Create a Livestock Protection Team

Last week, I had a visit from a resident who came to me to ask what could be done about two problems.
One problem was a cougar near her home that killed one of her animals; the second problem was the lack of response of the state Department of Fish and Wildlife. The agency had done nothing about the first problem and stopped her from doing something about it herself.
County folks have a variety of animals. They have cattle, horses, donkeys, dogs, cats, chickens and others. They raise some to sell, some to eat, some to enjoy and some just to love.
In this situation, the cougar killed a miniature donkey not far from the house.
When the resident became aware of it, the resident called Fish and Wildlife and reported the loss. In a few hours, an officer showed up, looked at the uneaten carcass and confirmed it was killed by a mountain lion.
When asked what was going to be done about the lion, the agent came up with a list of reasons why nothing would be done. He hinted that it was their own fault for not putting all animals in a lion-proof building, suggested they lured the lion in by having cat food outside and said the lion may have mistaken the donkey for a deer.
The agent finally took the uneaten carcass to prevent the folks from killing the lion themselves when it came back to feed on the kill and prevented them from burying their animal.
They asked me what could be done.
This prompted one of my deputies, Will Ferguson, to search the statutes for an answer for what could be done in the face of an agency who seems to do very little to address the problem these people faced.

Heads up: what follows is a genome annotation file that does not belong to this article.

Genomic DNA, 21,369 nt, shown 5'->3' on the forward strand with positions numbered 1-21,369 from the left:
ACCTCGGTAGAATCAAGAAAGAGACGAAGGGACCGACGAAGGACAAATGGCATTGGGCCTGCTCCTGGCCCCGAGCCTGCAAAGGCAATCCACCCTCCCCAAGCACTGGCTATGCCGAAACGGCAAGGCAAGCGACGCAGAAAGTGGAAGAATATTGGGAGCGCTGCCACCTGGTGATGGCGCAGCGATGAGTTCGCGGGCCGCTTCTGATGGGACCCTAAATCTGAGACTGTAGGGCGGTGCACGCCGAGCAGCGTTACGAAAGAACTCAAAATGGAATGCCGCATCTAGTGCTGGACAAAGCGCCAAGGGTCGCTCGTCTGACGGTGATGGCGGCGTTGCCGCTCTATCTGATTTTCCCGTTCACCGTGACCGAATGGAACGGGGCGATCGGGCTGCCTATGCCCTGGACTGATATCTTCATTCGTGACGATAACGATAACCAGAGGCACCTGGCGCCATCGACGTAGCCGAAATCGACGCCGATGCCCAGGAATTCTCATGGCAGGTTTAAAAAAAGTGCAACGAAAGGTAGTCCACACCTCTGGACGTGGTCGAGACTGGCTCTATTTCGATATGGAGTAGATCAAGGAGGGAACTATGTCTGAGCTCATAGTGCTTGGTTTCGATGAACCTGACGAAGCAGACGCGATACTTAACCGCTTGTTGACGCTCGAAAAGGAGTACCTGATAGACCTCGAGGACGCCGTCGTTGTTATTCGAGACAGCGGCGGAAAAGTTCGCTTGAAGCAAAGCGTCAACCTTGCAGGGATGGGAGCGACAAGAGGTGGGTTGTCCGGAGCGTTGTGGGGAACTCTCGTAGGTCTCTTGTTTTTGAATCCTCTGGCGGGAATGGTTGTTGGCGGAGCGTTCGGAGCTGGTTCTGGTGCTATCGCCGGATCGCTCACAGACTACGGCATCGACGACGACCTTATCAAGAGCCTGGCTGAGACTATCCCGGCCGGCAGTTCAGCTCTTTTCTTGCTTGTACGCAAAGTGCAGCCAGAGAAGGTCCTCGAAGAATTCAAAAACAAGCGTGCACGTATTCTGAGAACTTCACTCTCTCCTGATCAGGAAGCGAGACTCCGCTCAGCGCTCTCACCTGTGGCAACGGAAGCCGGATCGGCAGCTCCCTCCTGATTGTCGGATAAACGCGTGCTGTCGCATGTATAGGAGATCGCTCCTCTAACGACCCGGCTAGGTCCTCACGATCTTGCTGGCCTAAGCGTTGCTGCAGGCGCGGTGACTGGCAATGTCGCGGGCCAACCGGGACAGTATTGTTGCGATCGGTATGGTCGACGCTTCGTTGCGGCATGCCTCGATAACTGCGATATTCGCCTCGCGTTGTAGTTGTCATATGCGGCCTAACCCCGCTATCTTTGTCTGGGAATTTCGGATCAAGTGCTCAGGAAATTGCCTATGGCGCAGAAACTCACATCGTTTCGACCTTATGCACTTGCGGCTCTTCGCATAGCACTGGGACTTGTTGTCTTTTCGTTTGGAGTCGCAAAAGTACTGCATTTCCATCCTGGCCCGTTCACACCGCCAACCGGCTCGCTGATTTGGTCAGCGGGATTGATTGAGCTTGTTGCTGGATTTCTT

He came up with an answer: Revised Code of Washington 77.15.245 (2)(a) allows the hunting (with dogs) of certain predators by agents or employees of counties when acting in their official capacities for the purpose of protecting livestock, domestic animals, private property or public safety. (The statute does not apply to wolves.)
I believe the county should form a Livestock Protection Team. The team would comprise residents from across a broad spectrum of our county.
They could develop a protocol and an agent could be authorized to hunt problem predators using dogs. They could take care of a problem predator when the state will not.
Mr. Ferguson inquired of the state and the Assistant Attorney General advising it if they could provide a reason why Stevens County could not do this. They did not have a reply. I believe the law allows a county to do this and I think we should.
Our residents deserve better than they are getting.
As the old saying goes, “If you want something done right, do it yourself.”
— Tim Rasmussen is the Stevens County prosecuting attorney.